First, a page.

Data analysis

The data analysis was performed using the SPSS18 software including descriptive indices of mean and standard deviation as well as paired-samples t-test. The research hypotheses were also tested with a confidence level of 0.05.

Results

As can be seen in Tables 1 and 2, no significant difference was found between the two study groups in terms of qualitative and quantitative demographic characteristics.

To evaluate the changes in the pain, muscle fatigue, and quality of life of patients before and after intervention in both groups, paired-samples t-test was used and results are demonstrated in Table 3.

According to the findings presented in Table 3, the scores of varicose veins increased but the rise in such values was not significant. Moreover, the mean scores for pain and fatigue on the left side and fatigue on the right side in lower extremities significantly decreased in the intervention group.

Discussion

Varicose veins in lower extremities are considered as one of the most common occupational diseases that occurdue to long-term standing and it is intensified over time. Given the working conditions of female hairdressers in which they have to experience prolonged standing during the day, the present study aimed to examine whether the use of compression stockings can help in relieving varicose veins as a vascular disease in this community or not.

The results of this study indicated that the prevalence rate of varicose veins disease among female hairdressers was 34.5%. In the same findings by Zhigler et al., the prevalence rate of chronic venous diseases in the lower extremities among hospital personnel were reported equal to 34% [14] . In another investigation in the city of Shanghai in China by Sun JM in 1990 on 30712 workers over 15 years old in various industries, a prevalence rate equal to 83% was observed in terms of varicose veins in the lower extremities [15] . In a further study conducted by Sharifnia et al. (2010), a high prevalence rate of varicose veins in the lower extremities was reported in nurses [16] . Moreover, Touchson et al. found that the prevalence of varicose veins varied from 2% to 56% in men and 1% to 73% in women [17]. In the present study, the mean difference of pain scores reduced before and after the intervention in the intervention group using compression stockings. The fatigue scores of left and right sides as well dropped compared to the pre-intervention stage. But scores assigned to varicose veins increased in individuals wearing compression stockings. Therefore, it was concluded that compression stockings had a positive effect on levels of pain and fatigue, but they had a negative impact on varicose veins and led to a rise in scores assigned to varicose veins. In a similar study, Palfreyman S et al. reached uncertainties associated with the beneficial effects of wearing compression stockings in order to reduce the rate of progression or prevent recurrence of varicose veins which could not support published evidence although compression stockings have been widely used in the prevention of symptoms associated with this vascular disease. The evidence on the usefulness and effectiveness of compression stockings in this respect have been also ambiguous and published research papers in this field have obtained conflicting results [7]. Shingler S et al. also concluded that compression stockings were not sufficient as the only treatment and they could only reduce symptoms such as pain and itching as reported by the study subjects [18].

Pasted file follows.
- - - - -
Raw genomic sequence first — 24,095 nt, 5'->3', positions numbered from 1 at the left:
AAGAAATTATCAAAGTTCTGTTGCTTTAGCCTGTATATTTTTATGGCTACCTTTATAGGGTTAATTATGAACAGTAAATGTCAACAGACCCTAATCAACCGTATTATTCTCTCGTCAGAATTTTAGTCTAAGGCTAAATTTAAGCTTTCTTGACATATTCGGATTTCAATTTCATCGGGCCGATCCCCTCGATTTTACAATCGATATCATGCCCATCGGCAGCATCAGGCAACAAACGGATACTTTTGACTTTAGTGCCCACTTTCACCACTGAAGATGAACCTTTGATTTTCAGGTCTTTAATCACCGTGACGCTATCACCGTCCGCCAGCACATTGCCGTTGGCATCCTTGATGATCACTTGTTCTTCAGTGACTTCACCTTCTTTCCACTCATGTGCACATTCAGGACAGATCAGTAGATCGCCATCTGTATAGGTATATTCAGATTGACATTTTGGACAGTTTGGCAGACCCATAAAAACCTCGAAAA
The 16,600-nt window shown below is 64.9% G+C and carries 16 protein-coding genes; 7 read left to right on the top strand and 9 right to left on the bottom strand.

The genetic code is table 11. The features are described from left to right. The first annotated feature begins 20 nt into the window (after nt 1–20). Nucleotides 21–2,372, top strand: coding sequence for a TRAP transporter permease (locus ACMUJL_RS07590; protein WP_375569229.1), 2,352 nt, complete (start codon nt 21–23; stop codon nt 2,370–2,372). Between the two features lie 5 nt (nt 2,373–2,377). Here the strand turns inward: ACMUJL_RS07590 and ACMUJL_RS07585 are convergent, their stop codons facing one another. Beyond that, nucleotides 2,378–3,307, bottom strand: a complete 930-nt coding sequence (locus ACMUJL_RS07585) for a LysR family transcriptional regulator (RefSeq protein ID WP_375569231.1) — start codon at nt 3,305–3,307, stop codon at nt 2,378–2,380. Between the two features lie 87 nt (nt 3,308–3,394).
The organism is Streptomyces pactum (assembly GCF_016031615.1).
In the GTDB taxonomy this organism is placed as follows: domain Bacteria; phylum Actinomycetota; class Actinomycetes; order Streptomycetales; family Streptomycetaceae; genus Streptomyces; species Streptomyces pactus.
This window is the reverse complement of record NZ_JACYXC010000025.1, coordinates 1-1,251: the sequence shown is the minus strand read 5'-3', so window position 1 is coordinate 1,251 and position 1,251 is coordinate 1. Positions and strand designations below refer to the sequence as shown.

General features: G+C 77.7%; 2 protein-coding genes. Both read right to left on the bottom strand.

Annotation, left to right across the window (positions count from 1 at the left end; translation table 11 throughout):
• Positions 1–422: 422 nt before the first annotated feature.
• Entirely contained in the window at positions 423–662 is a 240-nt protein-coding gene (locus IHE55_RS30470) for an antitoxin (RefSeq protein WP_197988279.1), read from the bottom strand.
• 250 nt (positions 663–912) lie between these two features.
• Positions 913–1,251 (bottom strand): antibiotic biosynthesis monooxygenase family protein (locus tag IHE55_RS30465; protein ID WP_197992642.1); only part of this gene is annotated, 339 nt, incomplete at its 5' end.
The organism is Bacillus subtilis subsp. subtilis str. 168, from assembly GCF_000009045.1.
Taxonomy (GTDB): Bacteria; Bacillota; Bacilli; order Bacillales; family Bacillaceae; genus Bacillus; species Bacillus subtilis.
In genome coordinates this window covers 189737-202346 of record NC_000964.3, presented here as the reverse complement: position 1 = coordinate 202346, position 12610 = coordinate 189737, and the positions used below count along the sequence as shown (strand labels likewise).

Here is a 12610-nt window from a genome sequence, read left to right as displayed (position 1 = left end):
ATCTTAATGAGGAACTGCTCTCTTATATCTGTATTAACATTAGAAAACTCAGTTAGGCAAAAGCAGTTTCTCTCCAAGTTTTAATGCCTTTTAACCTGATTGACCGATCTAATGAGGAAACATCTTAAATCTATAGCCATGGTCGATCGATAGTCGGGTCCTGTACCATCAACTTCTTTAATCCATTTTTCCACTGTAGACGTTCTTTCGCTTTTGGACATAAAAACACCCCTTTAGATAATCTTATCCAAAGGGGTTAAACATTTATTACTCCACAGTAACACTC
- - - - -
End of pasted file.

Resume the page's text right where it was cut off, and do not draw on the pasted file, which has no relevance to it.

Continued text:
Higher scores assigned to varicose veins in these patients following intervention through compression stockings may be also due to the increased public awareness towards the disease and also their greater sensitivity to this health problem. Since at the onset of this study it was found that a lot of subjects did not have any knowledge of varicose veins disease; they were likely to get more sensitive to the symptoms of such a disease in their limbs while completing the questionnaires over the 3 months of intervention. Undoubtedly, this community would spend much more time at workplace over the year than the normal working time and as this 3-month intervention occurred at the peak of their work, all these issues could have their own effects on higher scores for varicose veins despite the use of compression stockings.